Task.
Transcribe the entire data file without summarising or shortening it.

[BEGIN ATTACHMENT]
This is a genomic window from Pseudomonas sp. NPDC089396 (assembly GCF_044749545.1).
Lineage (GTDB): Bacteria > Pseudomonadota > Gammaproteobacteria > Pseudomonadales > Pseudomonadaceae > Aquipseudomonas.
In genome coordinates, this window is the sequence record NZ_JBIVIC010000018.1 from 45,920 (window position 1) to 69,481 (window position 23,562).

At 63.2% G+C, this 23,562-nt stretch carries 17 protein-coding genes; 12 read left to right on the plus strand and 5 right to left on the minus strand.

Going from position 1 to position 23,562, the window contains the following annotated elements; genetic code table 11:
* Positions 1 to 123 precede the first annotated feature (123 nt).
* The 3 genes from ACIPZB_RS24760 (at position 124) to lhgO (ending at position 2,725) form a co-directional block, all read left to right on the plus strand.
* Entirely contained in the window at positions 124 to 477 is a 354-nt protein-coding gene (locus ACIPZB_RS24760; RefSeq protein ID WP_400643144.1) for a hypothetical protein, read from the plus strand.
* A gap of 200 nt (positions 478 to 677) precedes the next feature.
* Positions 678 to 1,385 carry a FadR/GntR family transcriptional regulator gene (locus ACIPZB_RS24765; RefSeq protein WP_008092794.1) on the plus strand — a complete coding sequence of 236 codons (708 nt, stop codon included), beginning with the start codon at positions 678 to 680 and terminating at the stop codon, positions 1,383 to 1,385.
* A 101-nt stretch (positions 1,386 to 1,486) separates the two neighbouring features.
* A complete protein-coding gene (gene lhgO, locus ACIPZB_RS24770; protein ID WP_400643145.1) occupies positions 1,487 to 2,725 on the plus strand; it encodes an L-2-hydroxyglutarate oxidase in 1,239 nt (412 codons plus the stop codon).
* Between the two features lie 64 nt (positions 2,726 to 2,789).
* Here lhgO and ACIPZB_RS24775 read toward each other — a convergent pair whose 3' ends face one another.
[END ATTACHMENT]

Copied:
This is a genomic window from Pseudomonas sp. NPDC089396 (assembly GCF_044749545.1).
Lineage (GTDB): Bacteria > Pseudomonadota > Gammaproteobacteria > Pseudomonadales > Pseudomonadaceae > Aquipseudomonas.
In genome coordinates, this window is the sequence record NZ_JBIVIC010000018.1 from 45,920 (window position 1) to 69,481 (window position 23,562).

At 63.2% G+C, this 23,562-nt stretch carries 17 protein-coding genes; 12 read left to right on the plus strand and 5 right to left on the minus strand.

Going from position 1 to position 23,562, the window contains the following annotated elements; genetic code table 11:
* Positions 1 to 123 precede the first annotated feature (123 nt).
* The 3 genes from ACIPZB_RS24760 (at position 124) to lhgO (ending at position 2,725) form a co-directional block, all read left to right on the plus strand.
* Entirely contained in the window at positions 124 to 477 is a 354-nt protein-coding gene (locus ACIPZB_RS24760; RefSeq protein ID WP_400643144.1) for a hypothetical protein, read from the plus strand.
* A gap of 200 nt (positions 478 to 677) precedes the next feature.
* Positions 678 to 1,385 carry a FadR/GntR family transcriptional regulator gene (locus ACIPZB_RS24765; RefSeq protein WP_008092794.1) on the plus strand — a complete coding sequence of 236 codons (708 nt, stop codon included), beginning with the start codon at positions 678 to 680 and terminating at the stop codon, positions 1,383 to 1,385.
* A 101-nt stretch (positions 1,386 to 1,486) separates the two neighbouring features.
* A complete protein-coding gene (gene lhgO, locus ACIPZB_RS24770; protein ID WP_400643145.1) occupies positions 1,487 to 2,725 on the plus strand; it encodes an L-2-hydroxyglutarate oxidase in 1,239 nt (412 codons plus the stop codon).
* Between the two features lie 64 nt (positions 2,726 to 2,789).
* Here lhgO and ACIPZB_RS24775 read toward each other — a convergent pair whose 3' ends face one another.